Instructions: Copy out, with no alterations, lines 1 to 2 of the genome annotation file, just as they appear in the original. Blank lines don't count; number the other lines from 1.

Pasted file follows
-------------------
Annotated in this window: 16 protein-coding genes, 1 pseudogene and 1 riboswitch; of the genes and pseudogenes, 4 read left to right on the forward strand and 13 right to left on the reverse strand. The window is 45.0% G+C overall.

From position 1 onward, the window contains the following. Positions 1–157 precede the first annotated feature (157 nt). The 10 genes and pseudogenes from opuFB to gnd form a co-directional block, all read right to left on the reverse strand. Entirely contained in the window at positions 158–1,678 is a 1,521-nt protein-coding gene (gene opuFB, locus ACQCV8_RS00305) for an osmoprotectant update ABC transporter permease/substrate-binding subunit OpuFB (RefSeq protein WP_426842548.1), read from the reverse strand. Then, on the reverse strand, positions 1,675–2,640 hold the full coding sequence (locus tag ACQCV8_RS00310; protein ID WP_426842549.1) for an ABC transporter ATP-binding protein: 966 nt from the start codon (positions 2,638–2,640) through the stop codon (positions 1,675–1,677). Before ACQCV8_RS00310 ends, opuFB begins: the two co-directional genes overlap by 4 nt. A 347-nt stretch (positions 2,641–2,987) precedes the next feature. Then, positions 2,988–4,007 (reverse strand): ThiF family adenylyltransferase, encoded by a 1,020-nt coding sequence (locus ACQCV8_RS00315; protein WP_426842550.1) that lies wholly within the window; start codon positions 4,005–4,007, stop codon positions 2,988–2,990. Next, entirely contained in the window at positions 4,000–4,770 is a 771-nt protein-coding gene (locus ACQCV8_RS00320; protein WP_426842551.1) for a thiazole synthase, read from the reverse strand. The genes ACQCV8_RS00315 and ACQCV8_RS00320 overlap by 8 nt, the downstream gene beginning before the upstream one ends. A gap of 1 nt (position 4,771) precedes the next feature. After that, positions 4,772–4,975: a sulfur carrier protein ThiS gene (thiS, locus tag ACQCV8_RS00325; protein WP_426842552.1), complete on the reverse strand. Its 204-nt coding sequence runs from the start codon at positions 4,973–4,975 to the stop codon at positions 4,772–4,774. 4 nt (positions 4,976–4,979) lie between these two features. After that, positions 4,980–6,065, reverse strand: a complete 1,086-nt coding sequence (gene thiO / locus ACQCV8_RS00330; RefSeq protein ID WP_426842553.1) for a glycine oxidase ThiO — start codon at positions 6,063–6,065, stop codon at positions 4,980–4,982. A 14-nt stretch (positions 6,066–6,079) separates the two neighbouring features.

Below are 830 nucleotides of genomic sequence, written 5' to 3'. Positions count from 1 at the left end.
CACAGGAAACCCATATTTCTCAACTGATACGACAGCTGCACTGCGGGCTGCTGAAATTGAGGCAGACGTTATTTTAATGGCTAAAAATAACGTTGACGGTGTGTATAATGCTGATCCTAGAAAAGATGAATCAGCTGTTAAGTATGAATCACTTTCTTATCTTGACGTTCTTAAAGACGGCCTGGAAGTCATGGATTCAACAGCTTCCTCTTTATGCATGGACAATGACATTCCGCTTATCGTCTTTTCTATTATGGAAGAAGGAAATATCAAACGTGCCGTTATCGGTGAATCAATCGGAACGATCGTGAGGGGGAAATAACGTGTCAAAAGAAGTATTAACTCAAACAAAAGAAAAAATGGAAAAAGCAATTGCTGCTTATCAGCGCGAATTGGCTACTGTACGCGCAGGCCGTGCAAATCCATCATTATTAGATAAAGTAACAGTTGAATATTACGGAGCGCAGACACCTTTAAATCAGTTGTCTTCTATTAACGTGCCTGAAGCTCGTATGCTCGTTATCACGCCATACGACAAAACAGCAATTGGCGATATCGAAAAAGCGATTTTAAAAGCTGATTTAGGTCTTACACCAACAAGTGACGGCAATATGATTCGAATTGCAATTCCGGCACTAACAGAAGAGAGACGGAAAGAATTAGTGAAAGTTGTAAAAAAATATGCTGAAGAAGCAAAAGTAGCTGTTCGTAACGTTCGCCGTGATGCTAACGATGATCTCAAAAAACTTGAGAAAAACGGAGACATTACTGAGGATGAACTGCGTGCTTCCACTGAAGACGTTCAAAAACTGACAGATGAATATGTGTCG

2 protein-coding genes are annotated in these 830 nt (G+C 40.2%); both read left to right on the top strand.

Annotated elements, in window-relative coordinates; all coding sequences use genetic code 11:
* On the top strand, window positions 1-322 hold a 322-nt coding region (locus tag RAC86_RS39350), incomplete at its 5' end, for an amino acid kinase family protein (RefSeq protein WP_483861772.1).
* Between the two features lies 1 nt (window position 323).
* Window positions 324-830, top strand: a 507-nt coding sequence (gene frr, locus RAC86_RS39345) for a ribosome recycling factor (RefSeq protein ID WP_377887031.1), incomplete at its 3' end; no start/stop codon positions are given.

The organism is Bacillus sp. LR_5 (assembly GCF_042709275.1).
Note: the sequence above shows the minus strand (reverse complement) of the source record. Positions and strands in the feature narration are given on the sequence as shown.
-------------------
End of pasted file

Annotated in this window: 16 protein-coding genes, 1 pseudogene and 1 riboswitch; of the genes and pseudogenes, 4 read left to right on the forward strand and 13 right to left on the reverse strand. The window is 45.0% G+C overall.

From position 1 onward, the window contains the following. Positions 1–157 precede the first annotated feature (157 nt). The 10 genes and pseudogenes from opuFB to gnd form a co-directional block, all read right to left on the reverse strand. Entirely contained in the window at positions 158–1,678 is a 1,521-nt protein-coding gene (gene opuFB, locus ACQCV8_RS00305) for an osmoprotectant update ABC transporter permease/substrate-binding subunit OpuFB (RefSeq protein WP_426842548.1), read from the reverse strand. Then, on the reverse strand, positions 1,675–2,640 hold the full coding sequence (locus tag ACQCV8_RS00310; protein ID WP_426842549.1) for an ABC transporter ATP-binding protein: 966 nt from the start codon (positions 2,638–2,640) through the stop codon (positions 1,675–1,677). Before ACQCV8_RS00310 ends, opuFB begins: the two co-directional genes overlap by 4 nt. A 347-nt stretch (positions 2,641–2,987) precedes the next feature. Then, positions 2,988–4,007 (reverse strand): ThiF family adenylyltransferase, encoded by a 1,020-nt coding sequence (locus ACQCV8_RS00315; protein WP_426842550.1) that lies wholly within the window; start codon positions 4,005–4,007, stop codon positions 2,988–2,990. Next, entirely contained in the window at positions 4,000–4,770 is a 771-nt protein-coding gene (locus ACQCV8_RS00320; protein WP_426842551.1) for a thiazole synthase, read from the reverse strand. The genes ACQCV8_RS00315 and ACQCV8_RS00320 overlap by 8 nt, the downstream gene beginning before the upstream one ends. A gap of 1 nt (position 4,771) precedes the next feature. After that, positions 4,772–4,975: a sulfur carrier protein ThiS gene (thiS, locus tag ACQCV8_RS00325; protein WP_426842552.1), complete on the reverse strand. Its 204-nt coding sequence runs from the start codon at positions 4,973–4,975 to the stop codon at positions 4,772–4,774. 4 nt (positions 4,976–4,979) lie between these two features. After that, positions 4,980–6,065, reverse strand: a complete 1,086-nt coding sequence (gene thiO / locus ACQCV8_RS00330; RefSeq protein ID WP_426842553.1) for a glycine oxidase ThiO — start codon at positions 6,063–6,065, stop codon at positions 4,980–4,982. A 14-nt stretch (positions 6,066–6,079) separates the two neighbouring features.